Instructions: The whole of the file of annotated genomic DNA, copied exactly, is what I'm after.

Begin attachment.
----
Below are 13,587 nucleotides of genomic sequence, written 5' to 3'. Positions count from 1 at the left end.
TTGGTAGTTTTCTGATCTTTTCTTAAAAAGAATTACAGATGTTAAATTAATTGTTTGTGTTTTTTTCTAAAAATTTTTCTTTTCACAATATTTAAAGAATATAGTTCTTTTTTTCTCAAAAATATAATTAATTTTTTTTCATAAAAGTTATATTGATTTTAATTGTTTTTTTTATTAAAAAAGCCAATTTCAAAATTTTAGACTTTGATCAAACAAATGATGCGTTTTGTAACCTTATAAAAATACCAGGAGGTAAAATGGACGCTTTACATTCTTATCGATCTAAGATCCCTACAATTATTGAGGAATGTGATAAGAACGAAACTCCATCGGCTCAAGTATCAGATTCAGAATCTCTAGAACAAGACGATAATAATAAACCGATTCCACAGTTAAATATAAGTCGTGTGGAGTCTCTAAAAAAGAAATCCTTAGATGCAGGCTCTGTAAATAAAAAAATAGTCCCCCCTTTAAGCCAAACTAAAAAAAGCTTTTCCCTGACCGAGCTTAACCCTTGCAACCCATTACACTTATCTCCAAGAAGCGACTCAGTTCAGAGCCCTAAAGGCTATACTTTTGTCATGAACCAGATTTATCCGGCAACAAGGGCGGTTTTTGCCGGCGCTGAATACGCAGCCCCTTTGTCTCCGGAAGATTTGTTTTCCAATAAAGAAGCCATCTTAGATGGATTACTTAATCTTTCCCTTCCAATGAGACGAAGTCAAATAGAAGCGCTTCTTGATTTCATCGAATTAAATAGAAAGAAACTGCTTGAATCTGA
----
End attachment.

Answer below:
Below are 13,587 nucleotides of genomic sequence, written 5' to 3'. Positions count from 1 at the left end.
TTGGTAGTTTTCTGATCTTTTCTTAAAAAGAATTACAGATGTTAAATTAATTGTTTGTGTTTTTTTCTAAAAATTTTTCTTTTCACAATATTTAAAGAATATAGTTCTTTTTTTCTCAAAAATATAATTAATTTTTTTTCATAAAAGTTATATTGATTTTAATTGTTTTTTTTATTAAAAAAGCCAATTTCAAAATTTTAGACTTTGATCAAACAAATGATGCGTTTTGTAACCTTATAAAAATACCAGGAGGTAAAATGGACGCTTTACATTCTTATCGATCTAAGATCCCTACAATTATTGAGGAATGTGATAAGAACGAAACTCCATCGGCTCAAGTATCAGATTCAGAATCTCTAGAACAAGACGATAATAATAAACCGATTCCACAGTTAAATATAAGTCGTGTGGAGTCTCTAAAAAAGAAATCCTTAGATGCAGGCTCTGTAAATAAAAAAATAGTCCCCCCTTTAAGCCAAACTAAAAAAAGCTTTTCCCTGACCGAGCTTAACCCTTGCAACCCATTACACTTATCTCCAAGAAGCGACTCAGTTCAGAGCCCTAAAGGCTATACTTTTGTCATGAACCAGATTTATCCGGCAACAAGGGCGGTTTTTGCCGGCGCTGAATACGCAGCCCCTTTGTCTCCGGAAGATTTGTTTTCCAATAAAGAAGCCATCTTAGATGGATTACTTAATCTTTCCCTTCCAATGAGACGAAGTCAAATAGAAGCGCTTCTTGATTTCATCGAATTAAATAGAAAGAAACTGCTTGAATCTGA